Helen Oxenbury: A Life in Illustration

Parents, carers and children themselves will be familiar with the rotund babies and gloriously galumphing toddlers who grace the pages of Helen Oxenbury’s books for the youngest readers, and her illustrated Alice in Wonderland will have been the introduction for many readers to Carrol’s classic. Yet Oxenbury’s is a name that somehow hovers under the radar when conversations turn to picturebooks, even though she has created some of the best known – and most loved – picturebooks of the past fifty years. So, it is all the more thrilling to see her celebrated in this gorgeous, beautifully designed and informative tribute to an artist who has done so much, and especially in the year in which she is UK IBBY’s nominee for IBBY’s Hans Christian Andersen Medal for Illustration.

Marcus traces Oxenbury’s life as an illustrator with elegance and insight; almost every opening displays examples of Oxenbury’s brilliance – some spreads are entirely visual – and the concluding pages contain warm reflections from some of the authors whose work she has illustrated, including Martin Waddell, Trish Cooke, Michael Rosen.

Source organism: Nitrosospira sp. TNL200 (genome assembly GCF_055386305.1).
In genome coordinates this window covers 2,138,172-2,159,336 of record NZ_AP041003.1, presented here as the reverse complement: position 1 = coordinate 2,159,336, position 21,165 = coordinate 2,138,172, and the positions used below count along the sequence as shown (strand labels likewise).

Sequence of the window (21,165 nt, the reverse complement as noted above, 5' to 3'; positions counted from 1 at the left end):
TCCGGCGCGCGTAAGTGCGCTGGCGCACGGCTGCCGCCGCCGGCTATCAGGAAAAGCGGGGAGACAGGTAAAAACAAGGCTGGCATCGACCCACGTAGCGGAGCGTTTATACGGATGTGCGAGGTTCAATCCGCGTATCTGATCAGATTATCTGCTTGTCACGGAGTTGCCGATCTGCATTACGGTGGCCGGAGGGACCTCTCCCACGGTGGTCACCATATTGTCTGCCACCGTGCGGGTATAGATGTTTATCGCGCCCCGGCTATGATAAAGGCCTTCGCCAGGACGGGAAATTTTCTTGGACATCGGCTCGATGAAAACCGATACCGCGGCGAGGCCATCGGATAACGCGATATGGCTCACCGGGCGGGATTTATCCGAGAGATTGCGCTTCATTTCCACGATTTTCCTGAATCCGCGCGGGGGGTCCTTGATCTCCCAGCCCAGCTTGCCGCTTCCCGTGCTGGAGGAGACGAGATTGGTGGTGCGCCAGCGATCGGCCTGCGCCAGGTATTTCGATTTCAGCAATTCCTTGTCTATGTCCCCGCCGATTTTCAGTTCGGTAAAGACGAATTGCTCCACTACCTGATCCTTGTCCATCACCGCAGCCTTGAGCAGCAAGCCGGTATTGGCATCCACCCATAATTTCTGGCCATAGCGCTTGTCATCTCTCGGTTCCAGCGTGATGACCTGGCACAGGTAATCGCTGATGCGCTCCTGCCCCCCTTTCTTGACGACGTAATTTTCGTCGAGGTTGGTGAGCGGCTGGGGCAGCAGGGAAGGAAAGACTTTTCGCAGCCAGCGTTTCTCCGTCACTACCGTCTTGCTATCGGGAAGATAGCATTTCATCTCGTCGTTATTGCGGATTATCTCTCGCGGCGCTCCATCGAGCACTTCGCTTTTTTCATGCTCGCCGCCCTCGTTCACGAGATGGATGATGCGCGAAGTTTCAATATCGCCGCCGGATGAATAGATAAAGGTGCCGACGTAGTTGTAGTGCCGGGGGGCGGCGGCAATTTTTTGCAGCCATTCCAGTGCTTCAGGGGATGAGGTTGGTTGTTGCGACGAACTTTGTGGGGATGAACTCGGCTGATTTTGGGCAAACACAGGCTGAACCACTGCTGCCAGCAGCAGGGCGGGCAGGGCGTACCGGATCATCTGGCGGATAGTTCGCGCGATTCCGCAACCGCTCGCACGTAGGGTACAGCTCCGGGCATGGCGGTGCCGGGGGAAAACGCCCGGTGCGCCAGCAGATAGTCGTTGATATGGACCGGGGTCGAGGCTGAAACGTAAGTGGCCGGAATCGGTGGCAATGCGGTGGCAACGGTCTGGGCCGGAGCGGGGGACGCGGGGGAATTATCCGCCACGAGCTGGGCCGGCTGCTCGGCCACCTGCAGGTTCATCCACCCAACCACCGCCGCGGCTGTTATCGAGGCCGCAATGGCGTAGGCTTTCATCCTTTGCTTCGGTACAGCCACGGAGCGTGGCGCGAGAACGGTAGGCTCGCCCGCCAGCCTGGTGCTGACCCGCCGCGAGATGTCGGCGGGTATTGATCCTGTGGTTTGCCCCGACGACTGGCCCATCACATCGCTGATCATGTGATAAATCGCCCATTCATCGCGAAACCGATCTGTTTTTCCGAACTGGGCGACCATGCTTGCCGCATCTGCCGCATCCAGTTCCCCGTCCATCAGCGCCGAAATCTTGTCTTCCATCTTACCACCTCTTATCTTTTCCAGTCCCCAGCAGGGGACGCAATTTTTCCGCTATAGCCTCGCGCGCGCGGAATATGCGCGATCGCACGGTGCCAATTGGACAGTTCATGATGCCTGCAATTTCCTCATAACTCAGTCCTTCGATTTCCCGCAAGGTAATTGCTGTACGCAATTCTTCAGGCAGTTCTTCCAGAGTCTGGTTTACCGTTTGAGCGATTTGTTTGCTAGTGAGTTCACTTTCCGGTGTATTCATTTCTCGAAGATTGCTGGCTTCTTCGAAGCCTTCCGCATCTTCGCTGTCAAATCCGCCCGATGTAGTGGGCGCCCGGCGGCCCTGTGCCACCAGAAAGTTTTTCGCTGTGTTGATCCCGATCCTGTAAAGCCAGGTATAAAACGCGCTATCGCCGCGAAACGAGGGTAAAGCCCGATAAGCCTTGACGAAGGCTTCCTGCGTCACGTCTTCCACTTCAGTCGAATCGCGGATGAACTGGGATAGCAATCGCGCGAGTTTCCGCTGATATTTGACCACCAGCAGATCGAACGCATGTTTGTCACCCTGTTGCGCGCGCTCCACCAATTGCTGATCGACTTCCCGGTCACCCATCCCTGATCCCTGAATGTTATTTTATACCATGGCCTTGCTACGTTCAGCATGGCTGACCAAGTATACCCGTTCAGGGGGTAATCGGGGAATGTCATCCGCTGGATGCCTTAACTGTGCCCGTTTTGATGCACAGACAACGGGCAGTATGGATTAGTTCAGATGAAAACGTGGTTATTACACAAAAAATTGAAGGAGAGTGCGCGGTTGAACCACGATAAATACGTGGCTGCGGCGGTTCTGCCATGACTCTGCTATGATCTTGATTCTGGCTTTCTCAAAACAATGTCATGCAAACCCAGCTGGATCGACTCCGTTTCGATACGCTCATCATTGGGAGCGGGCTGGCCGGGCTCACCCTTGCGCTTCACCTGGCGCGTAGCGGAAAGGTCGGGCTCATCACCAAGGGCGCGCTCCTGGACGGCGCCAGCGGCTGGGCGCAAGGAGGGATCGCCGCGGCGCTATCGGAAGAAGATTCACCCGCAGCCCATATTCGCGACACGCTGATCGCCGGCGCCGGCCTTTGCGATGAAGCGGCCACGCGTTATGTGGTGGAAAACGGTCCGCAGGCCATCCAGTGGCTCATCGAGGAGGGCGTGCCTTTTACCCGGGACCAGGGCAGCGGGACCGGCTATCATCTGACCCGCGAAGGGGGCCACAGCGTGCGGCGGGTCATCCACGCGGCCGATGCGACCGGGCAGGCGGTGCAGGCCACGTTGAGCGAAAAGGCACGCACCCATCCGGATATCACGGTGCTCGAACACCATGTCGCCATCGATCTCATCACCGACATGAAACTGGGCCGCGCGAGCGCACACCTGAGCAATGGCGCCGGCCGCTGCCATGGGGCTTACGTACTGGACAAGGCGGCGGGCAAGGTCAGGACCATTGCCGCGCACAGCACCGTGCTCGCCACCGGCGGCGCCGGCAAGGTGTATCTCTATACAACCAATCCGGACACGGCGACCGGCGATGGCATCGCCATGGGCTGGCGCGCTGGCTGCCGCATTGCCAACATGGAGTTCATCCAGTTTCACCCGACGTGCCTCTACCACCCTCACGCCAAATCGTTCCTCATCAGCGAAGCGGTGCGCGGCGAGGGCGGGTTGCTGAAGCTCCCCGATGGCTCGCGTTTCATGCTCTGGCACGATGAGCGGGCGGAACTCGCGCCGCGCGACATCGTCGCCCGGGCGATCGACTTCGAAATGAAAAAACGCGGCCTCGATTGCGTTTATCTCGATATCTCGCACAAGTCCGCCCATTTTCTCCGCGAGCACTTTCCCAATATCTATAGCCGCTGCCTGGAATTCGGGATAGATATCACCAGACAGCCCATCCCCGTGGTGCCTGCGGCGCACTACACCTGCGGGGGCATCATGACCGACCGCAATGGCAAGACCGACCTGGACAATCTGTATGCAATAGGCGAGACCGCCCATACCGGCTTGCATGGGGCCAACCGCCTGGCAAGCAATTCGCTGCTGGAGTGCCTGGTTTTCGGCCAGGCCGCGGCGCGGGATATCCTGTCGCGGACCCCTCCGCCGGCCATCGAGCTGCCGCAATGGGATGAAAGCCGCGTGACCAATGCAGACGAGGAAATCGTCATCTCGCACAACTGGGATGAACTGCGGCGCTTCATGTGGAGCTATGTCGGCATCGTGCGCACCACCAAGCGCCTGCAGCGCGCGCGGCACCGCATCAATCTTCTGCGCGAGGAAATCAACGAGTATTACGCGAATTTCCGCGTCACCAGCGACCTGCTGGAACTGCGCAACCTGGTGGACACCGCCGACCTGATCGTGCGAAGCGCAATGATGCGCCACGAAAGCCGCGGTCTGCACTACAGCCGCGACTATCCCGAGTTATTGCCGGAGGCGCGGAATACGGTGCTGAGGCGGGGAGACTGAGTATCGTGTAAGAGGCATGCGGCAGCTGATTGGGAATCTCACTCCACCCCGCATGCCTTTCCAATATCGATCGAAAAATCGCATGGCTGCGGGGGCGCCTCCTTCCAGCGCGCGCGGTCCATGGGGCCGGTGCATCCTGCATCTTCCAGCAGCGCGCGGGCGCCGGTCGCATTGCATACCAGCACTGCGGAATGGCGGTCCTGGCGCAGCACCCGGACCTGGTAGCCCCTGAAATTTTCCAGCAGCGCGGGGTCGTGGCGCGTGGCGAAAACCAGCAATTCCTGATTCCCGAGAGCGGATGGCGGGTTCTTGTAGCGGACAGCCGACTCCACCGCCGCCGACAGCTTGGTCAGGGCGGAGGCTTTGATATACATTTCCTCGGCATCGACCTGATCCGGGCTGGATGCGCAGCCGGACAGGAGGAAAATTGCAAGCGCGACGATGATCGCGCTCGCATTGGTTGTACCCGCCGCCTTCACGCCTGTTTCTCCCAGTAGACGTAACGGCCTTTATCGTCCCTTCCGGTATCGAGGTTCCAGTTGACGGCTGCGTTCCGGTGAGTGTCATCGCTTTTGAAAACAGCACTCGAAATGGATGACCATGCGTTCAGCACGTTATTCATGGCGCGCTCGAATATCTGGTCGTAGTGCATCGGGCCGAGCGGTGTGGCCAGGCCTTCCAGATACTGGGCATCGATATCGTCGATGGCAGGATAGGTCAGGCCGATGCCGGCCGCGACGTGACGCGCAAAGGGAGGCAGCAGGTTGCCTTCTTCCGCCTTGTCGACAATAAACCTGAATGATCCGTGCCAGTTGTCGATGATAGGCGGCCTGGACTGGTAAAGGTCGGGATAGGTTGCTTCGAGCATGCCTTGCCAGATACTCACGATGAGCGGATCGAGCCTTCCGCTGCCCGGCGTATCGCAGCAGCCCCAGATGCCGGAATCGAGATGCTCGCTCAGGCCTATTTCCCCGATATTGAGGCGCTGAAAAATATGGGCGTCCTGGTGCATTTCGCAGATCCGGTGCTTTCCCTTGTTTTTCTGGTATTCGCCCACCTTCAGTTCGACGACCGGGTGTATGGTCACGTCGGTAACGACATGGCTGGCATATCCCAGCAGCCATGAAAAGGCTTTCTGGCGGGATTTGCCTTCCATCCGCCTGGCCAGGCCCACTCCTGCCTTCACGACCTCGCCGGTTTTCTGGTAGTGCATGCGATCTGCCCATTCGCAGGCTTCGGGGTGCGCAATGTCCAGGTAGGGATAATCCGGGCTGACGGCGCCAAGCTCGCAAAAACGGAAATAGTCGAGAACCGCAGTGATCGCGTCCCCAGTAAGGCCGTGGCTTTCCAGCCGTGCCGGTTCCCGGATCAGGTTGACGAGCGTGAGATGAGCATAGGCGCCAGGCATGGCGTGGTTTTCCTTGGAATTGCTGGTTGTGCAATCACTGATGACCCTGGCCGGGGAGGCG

Implicit too is an account of the expansion of publishing for children in Britain, since Oxenbury began her career at a time of development in illustrated book technology, and when publishers were beginning to recognise the growing possibilities of the market for children’s books. Approached in 1978 by Sebastian Walker, founder of Walker Books, Oxenbury’s career has been intertwined with the company since then, including her creation of the familiar Walker Bear logo.

This magnificent production is indeed a fitting tribute to a creator of outstanding picturebooks.